by Shadow Buffalo-walker
2012-13 NEBADOR Writing Contest, first place
audio (7MB) narrated by Bethany Ford, the voice of Buna in the audiobooks
This story takes place after Buna and Misa bid farewell to Ilika and the others near the swamp in Book Three: Selection.
Misa and I didn't mind walking to the capital city with Neti and Toli. I knew our paths would go different ways very soon. Neti kept saying things about us all sticking together. I could tell Misa didn't like the idea, and I didn't like it either. My guts told me we should split up right then, but I didn't say anything just to be nice to Neti. Then Toli got all dorky at the city gate and it cost us more to get in because of it. I should have listened to my guts.
By the time we got to the marketplace, I was glad Neti wanted to get a room at the inn before doing anything else. Toli was like a little puppy and did everything she said. Misa and I waved good-bye. When they were gone, we both laughed our heads off and took Tera to a stable. The bakery still had some tarts so we got a bunch and sat down on a log to eat our dinner.
"Boots!" Misa said. "I'm gonna get boots!"
We stayed at the witch's house for three days and Misa got her boots. I'm glad we didn't stay any longer because the religious orders were getting weird. I kept seeing things I could spend my money on, but then I thought about how I had to drag everything around while I looked for Noni. I could either buy stuff, and a wagon, and horses to pull it, or I could look for Noni. I decided to look for Noni.
We visited the old shack and the corral. I think Tera remembered it, but didn't like it when I put her inside and closed the gate. She was glad when we left the next day.
Farmer Keni sold us bread and cheese. Kora remembered me, and said she was happy there and had forgotten all about reading and writing and stuff. While we were there a boy came down the road, and they ran up to the goat pen together. Misa smiled. I think she likes boys.
After that we went into the hills and all the way down to the hot springs. I showed Misa the little camp by the stream, and the sandy place where Noni camped once, but we didn't find Noni anywhere. Misa loved the hot springs, and so did I. She asked if we could stay there forever. A part of me almost wanted to say yes.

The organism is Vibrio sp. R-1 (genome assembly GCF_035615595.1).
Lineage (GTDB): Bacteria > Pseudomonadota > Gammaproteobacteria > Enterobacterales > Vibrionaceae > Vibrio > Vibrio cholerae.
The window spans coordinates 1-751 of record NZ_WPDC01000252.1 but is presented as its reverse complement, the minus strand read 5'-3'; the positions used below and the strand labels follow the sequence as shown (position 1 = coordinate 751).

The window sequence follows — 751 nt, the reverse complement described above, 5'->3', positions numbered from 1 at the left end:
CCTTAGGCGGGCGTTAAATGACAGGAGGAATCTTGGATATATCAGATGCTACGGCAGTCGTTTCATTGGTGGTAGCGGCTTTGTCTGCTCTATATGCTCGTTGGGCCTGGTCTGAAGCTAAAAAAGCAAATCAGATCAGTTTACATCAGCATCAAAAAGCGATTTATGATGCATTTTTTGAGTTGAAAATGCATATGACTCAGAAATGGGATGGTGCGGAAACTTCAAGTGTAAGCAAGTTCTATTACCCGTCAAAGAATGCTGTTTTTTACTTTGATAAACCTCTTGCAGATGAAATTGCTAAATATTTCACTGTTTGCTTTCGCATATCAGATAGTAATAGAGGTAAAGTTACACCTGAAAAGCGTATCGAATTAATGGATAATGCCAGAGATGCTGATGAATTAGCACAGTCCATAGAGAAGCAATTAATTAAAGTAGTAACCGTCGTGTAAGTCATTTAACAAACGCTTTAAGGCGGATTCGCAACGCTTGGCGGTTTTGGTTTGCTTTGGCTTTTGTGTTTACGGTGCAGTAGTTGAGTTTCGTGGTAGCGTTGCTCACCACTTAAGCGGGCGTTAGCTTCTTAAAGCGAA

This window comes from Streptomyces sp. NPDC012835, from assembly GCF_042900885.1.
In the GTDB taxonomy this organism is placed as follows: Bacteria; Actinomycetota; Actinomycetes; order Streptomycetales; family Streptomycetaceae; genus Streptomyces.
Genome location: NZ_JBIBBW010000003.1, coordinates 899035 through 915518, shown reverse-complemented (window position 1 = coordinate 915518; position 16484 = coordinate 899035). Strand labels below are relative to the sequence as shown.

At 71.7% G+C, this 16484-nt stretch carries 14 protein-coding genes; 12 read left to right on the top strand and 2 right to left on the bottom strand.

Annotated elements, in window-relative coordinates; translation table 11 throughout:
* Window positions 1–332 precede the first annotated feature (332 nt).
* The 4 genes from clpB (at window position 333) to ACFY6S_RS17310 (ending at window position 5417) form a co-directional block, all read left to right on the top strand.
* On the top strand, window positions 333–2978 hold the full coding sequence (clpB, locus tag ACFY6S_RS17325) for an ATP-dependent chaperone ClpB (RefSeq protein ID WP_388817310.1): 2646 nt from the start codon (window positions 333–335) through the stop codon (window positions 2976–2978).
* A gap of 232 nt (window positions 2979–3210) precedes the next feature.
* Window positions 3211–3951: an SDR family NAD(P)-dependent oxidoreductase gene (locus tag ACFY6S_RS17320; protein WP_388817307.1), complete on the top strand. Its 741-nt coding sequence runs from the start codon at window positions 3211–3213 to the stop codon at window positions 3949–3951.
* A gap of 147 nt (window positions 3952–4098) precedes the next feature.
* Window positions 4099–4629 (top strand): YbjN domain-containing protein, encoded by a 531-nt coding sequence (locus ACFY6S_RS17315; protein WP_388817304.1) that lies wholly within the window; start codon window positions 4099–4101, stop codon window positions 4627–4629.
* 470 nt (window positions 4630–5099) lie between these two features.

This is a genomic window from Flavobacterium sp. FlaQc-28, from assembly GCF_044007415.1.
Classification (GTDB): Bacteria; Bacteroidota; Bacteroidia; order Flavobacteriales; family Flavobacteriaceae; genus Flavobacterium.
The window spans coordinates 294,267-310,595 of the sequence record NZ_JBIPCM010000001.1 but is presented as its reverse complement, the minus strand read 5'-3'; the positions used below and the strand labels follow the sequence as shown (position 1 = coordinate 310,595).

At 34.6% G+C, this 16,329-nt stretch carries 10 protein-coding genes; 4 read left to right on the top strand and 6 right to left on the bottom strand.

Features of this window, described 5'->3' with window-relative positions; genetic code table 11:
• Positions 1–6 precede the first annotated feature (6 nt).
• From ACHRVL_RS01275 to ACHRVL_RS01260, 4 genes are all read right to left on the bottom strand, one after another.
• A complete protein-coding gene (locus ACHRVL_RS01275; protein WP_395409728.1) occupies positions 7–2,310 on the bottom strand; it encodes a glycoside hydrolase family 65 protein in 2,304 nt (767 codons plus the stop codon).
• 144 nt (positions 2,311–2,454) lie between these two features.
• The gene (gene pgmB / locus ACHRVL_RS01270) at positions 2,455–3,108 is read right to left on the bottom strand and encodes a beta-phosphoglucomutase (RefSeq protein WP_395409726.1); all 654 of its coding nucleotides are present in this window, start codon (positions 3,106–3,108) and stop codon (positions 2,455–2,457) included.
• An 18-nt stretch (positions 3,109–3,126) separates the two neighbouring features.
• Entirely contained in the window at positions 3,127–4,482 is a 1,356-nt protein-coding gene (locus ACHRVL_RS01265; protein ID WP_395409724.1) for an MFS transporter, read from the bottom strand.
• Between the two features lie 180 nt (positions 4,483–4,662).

We traveled north to Lumber Town, and some other little towns. Misa asked everywhere about her parents, but never found them. Lumber Town had one little store made of new logs and boards, but no inn yet. No one was trying to rebuild her old burned house.
Winter was coming and snow started falling around Lumber Town so we headed south. We visited the house with good people where all the refugees had gone, and they gave us dinner after we carried firewood, but all the people we remembered were gone.
At the little fishing village called Fish, we had fish stew one more time, and camped in the trees, but didn't go onto the beach south of there. I told Misa why it was so dangerous. She shrugged and wanted to go that way, and if we didn't have Tera, I probably would have said ok. I remembered how hard it was to keep Tera under control when she was scared.
On the road south, I saw some sheep for sale by an old shepherd who was gonna live with his son. It was really tempting. I asked if he knew Noni, and he did, but hadn't seen her in months.
When we got to Port Town, I told Misa about all the thieves, and she spotted them as soon as we walked into town. I was glad I hadn't bought any new clothes, and Misa's boots already looked old, so they didn't bother us.
We stayed with the baker all winter. Misa and Kit were like two peas in a pod, and she didn't care that he could hardly talk. He could laugh and play, and that was all that mattered. He showed her his mother's grave. After he curled up to take a nap, I pulled Misa away and showed her the cave by the beach.
I asked all around Port Town if anyone had seen Noni. One sheep shearer remembered her, but hadn't seen her since last spring.
All winter we worked for the baker, and on our days off we walked to little towns and farms and asked about Noni. Sometimes people knew her, but hadn't seen her in a long time.
The next summer we walked all over the kingdom, except the mountains where Noni couldn't go with her wagon and flock. No one in the eastern part of the kingdom knew her, and thought it was weird that a girl would be a shepherdess without a man. One person in the middle of the kingdom remembered her, but hadn't seen her in years.
Even in the western part, people were starting to forget her. I figured out that no one had seen her since about when I first met her. I started to wonder if maybe she was just a spirit that had floated away into the clouds after me and Ilika's other students had said good-bye and gone down to the hot springs. That now seemed a long time ago.
Misa was getting very tired of looking. She kept talking about Port Town, and the baker and his family, and Kit, and the hot springs.
I sighed and felt in my guts that it was time to let go of Noni.
We returned to Port Town, bought a wagon, twelve sheep, and lots of boards and nails. Misa asked Kit if he wanted to join us. He was confused for a while, but said yes when we told him we were gonna stay near Port Town and visit it often.
We took everything up the green valley and built a little house by the hot springs. The sheep loved the grass and started having babies.
I had forgotten all about Noni when one day, in the middle of summer, a shepherd's wagon pulled by a donkey came wobbling along the trail to the hot springs followed by ninety-three sheep.